Drink It All In!

written by: Taylor Jones, Chandler Stafford, & Mimi Benjamin

Elizabeth Whitt’s “’Don’t Drink the Water?’: A Guide to Encountering a New Institutional Culture” (1997) provides guidance to practitioners as they transition to a new campus. Using the travel metaphor, Whitt offers an overview of culture as well as travel tips for those entering a new campus environment. These tips can be helpful to new professionals as they start their student affairs careers as well as graduate students encountering a new campus and/or new roles. Dr. Mimi Benjamin, Professor at Indiana University of Pennsylvania, has shared this chapter with Student Affairs in Higher Education graduate students since she started teaching full-time in 2013 after serving as a student affairs professional.

In her first year of teaching, Mimi included Whitt’s chapter as a required reading in a student affairs administration course for second-year students. Students told her how valuable that reading was, stating that they really needed it when they first started the program as they transitioned to their graduate roles, many of which were on new campuses. When she started teaching the introductory course in the first semester of the program, Mimi shifted the reading to that class. While discussing the reading, she always starts the conversation with students by asking, “How many of you started your assistantships not long ago and thought, ‘This new institution or department is not doing this right’?”. Students laugh, raise their hands, nod their heads, and then engage in an enlightening conversation about how there are many ways to accomplish goals in the various functional areas. They begin to recognize that their experiences at one campus provided them with a view of just one of the many ways that student affairs work is done. This discussion opens their eyes and perspectives to various ways of enacting student affairs work.

This reading came up again recently, as graduating students talked about how it was on their minds during the job search. And while the advice is timeless, it seemed like a good time to look at how some of the “travel tips” might be translated for 2021. As a result, Chandler and Taylor, recent graduates of the IUP Student Affairs in Higher Education program, along with Mimi, came together to reiterate Whitt’s advice with a 2021 twist.

“Read the Guidebooks Before You Leave Home”

As Whitt (1997) noted, the importance of reading about an institution is crucial to your transition. This includes but is not limited to reviewing the mission statement of the university, looking into the core values held by the academic side of campus, and understanding the student affairs philosophy. However, reading is not the only way you can learn this information. It might be better to hear someone’s perspective about the campus culture. This can come in the form of setting up inquiry Zoom meetings with your future coworkers and supervisor(s), watching promotional videos for university recruitment, and participating in virtual or in-person campus tours. Keep in mind that professionals and institutional resources like these will be tailored to match the university’s mission. If you want to learn more about the students’ perspective of campus, watching YouTube or TikTok vlogs of their everyday lives is a great indicator as well. Look at what students are saying about their institution on social media. Twitter posts, Facebook statuses, and Tumblr posts (do students even use Tumblr nowadays?) can serve as great resources for a new professional trying to gauge student perception. Utilizing all these methods will aid you in receiving a comprehensive view of campus culture.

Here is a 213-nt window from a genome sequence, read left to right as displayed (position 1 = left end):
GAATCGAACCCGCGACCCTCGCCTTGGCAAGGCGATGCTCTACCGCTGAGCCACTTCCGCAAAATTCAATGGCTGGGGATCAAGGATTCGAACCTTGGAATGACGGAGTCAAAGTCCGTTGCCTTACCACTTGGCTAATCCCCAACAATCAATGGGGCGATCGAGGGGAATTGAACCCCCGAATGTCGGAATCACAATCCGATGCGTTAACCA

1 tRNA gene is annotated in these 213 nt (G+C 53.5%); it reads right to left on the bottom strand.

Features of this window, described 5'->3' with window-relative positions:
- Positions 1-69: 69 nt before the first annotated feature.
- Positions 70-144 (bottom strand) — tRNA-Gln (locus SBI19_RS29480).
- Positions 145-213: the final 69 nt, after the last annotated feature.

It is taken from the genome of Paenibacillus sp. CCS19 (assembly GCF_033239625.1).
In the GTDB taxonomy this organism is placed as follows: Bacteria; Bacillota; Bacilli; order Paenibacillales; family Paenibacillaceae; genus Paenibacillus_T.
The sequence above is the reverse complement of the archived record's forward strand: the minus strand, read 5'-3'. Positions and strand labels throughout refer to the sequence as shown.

“Identify Your Own Cultural ‘Baggage’” 

Take an inventory of your personal and professional values and how your beliefs and assumptions have been influenced by your previous lived experiences. Determining your own philosophy or beliefs about student affairs work and the type of environment you would be most successful in can assist in narrowing your job search and increasing overall job satisfaction. How much student contact do you want to have? Do you want to supervise undergraduate students? Would you want to work at a Historically Black College or University (HBCU), Predominantly White Institution (PWI), or a Hispanic Serving Institution (HIS)? These questions can be a starting point for better understanding your own values and how those can influence your work within student affairs. These questions can ultimately determine the level of “fit” that you have with a particular institution or position. And while there are concerns with the concept of “fit,” which can be considered coded language for enacting further inequities in higher education and student affairs (Reece, Tran, DeVore, & Porcaro, 2019), finding a place where your various identities are valued and can be expressed is important. You want to establish a list of “non-negotiable criteria” which will help you select the positions that you are going to apply for (Virtue, 2011, p. 24). There may be times when it seems impossible to find a place that meets all your non-negotiables, so a certain level of flexibility and perhaps prioritization as a new professional is likely necessary.